When you think about your business, you may see it as creative, innovative or a great service provider. But does this match the impression customers actually have of you?
Perhaps you have a lack of confidence when it comes to talking about your brand? A vague unease, multiple social media personalities and a lack of brand enthusiasm internally are all symptoms of a classic case of muddle.
Brand muddling is not helped by ‘brand strategy’ being a tool that tends to be rather over-complicated and lengthy. Whether you decide to appoint an agency or piece together who you are as a brand yourselves, by the time you have the end result, you may have forgotten what those brand values really mean, and what to do next.
Not knowing how to translate your brand into the online world is what causes the muddle, and it’s OK because it’s not easy. We believe it takes just a bit of awareness and action to create a successful strategy, and avoid the pitfalls of the muddle. After all, you don’t want a flock of confused customers out there, or worse, customers that don’t realise how brilliant you are.
Fixing that tricky case of brand muddle in two easy steps
Step one: Awareness
- Start on the inside - share, celebrate and debate what you stand for as a brand and what this means for your business. How your employees translate your brand might throw up powerful idiosyncrasies that you would not have found on your own.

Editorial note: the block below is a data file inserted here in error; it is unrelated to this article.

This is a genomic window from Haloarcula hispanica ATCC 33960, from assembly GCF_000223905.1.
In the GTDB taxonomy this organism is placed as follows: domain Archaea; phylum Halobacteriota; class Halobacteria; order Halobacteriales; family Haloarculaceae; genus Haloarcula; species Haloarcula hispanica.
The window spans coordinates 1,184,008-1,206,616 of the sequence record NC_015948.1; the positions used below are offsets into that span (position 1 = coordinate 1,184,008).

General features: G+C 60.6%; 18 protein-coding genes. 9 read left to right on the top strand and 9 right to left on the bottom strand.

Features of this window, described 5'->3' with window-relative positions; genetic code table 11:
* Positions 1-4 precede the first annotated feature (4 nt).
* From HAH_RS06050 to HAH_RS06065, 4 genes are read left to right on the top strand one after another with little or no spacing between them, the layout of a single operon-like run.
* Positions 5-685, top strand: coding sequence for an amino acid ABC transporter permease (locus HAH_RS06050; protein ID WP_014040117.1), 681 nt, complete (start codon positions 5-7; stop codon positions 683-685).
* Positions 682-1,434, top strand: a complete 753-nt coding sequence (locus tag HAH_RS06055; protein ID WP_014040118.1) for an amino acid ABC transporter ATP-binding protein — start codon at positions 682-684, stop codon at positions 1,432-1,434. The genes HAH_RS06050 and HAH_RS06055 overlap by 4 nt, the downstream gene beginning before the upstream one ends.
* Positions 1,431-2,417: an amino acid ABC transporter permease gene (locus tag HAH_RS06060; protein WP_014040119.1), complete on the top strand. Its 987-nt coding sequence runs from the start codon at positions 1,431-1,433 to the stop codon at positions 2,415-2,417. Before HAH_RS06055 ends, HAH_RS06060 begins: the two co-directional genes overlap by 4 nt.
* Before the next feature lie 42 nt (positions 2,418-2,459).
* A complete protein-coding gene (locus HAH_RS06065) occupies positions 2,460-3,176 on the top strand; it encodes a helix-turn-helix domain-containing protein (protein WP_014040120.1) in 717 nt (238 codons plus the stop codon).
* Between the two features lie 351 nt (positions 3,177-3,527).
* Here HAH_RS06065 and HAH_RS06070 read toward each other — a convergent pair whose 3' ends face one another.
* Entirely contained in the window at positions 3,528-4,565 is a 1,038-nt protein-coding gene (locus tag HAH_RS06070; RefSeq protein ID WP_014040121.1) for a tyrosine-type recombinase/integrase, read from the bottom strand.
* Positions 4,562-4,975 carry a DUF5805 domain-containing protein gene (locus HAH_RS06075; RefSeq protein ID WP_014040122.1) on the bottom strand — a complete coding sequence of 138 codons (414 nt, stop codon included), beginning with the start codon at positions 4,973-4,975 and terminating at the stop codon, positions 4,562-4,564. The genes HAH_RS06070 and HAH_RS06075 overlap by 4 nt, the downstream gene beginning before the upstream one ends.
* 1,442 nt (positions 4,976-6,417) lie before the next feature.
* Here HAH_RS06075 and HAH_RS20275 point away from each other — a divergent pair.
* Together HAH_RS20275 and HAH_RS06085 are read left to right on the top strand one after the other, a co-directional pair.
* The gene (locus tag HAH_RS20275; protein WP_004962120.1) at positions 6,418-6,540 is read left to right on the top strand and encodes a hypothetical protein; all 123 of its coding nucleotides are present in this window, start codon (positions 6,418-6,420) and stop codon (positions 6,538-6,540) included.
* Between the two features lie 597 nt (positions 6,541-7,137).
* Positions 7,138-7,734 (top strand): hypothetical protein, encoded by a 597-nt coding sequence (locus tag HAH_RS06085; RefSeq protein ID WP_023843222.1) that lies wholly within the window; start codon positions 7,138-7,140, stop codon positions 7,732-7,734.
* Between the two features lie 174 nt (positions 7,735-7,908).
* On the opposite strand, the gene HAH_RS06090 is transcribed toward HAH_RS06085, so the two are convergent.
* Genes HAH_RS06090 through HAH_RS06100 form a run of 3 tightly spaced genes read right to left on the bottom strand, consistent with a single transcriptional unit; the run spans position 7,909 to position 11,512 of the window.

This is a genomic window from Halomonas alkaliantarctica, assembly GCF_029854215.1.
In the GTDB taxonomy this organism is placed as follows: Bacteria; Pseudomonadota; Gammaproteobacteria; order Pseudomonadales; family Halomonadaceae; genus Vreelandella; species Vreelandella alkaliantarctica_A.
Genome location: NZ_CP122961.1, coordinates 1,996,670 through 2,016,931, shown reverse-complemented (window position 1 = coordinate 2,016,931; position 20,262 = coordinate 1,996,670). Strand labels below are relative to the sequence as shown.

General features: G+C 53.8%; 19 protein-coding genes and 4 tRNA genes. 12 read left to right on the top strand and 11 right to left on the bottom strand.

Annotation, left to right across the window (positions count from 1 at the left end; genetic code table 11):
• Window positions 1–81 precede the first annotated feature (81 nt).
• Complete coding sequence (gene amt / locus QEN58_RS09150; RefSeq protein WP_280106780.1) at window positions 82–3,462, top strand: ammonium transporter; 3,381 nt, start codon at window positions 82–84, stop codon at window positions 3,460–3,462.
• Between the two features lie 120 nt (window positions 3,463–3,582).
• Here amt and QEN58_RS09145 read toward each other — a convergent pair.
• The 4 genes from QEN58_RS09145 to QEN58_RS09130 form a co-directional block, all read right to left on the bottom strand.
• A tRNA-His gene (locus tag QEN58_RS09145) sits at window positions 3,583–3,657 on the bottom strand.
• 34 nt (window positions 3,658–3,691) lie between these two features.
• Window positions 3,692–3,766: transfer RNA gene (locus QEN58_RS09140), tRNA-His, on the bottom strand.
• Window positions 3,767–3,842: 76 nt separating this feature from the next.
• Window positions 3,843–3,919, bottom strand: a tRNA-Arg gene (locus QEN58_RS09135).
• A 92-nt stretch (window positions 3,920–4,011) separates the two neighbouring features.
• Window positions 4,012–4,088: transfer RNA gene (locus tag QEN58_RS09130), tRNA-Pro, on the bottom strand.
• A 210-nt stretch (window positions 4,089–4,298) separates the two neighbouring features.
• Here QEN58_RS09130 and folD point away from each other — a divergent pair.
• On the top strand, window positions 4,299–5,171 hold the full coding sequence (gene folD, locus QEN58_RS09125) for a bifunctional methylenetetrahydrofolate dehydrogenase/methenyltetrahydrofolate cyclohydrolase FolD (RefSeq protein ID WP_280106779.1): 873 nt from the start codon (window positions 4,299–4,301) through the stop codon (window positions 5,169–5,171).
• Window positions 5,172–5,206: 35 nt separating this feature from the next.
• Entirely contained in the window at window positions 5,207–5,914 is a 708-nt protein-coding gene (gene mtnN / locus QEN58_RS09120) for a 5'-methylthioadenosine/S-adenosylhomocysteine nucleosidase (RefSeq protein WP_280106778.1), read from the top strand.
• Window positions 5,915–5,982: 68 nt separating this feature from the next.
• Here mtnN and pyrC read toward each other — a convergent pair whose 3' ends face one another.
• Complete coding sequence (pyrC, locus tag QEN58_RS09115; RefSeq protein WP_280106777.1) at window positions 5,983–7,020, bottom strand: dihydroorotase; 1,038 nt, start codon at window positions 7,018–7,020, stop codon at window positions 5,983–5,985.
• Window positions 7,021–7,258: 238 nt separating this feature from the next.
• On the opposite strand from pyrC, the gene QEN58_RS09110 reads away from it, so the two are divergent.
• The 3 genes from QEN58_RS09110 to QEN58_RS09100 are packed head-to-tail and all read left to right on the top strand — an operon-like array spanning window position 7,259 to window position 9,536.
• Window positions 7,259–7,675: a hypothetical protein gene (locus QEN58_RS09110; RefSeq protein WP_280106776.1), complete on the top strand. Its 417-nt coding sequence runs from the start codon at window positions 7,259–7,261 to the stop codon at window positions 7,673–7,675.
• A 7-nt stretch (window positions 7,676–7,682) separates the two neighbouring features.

- Take some time - use the first hour of your day to call your key clients and talk to them about your new strategy and what this means to them.
If you feel embarrassed about doing this, then your strategy isn’t usable enough. You need to feel concise, confident and proud of your brand.
Step two: Take action
- Think about just three great things you can do across all your touch points that really reflect who you are. This could be a playful social media campaign, celebrating a business anniversary or launching a series of animations or infographics.
- Create a road map – we know it’s essential to have a plan, not only of what you’re going to do, but when, why, where and to whom. There’s nothing worse than a poorly timed, badly worded or untargeted bit of communication to cause a muddle.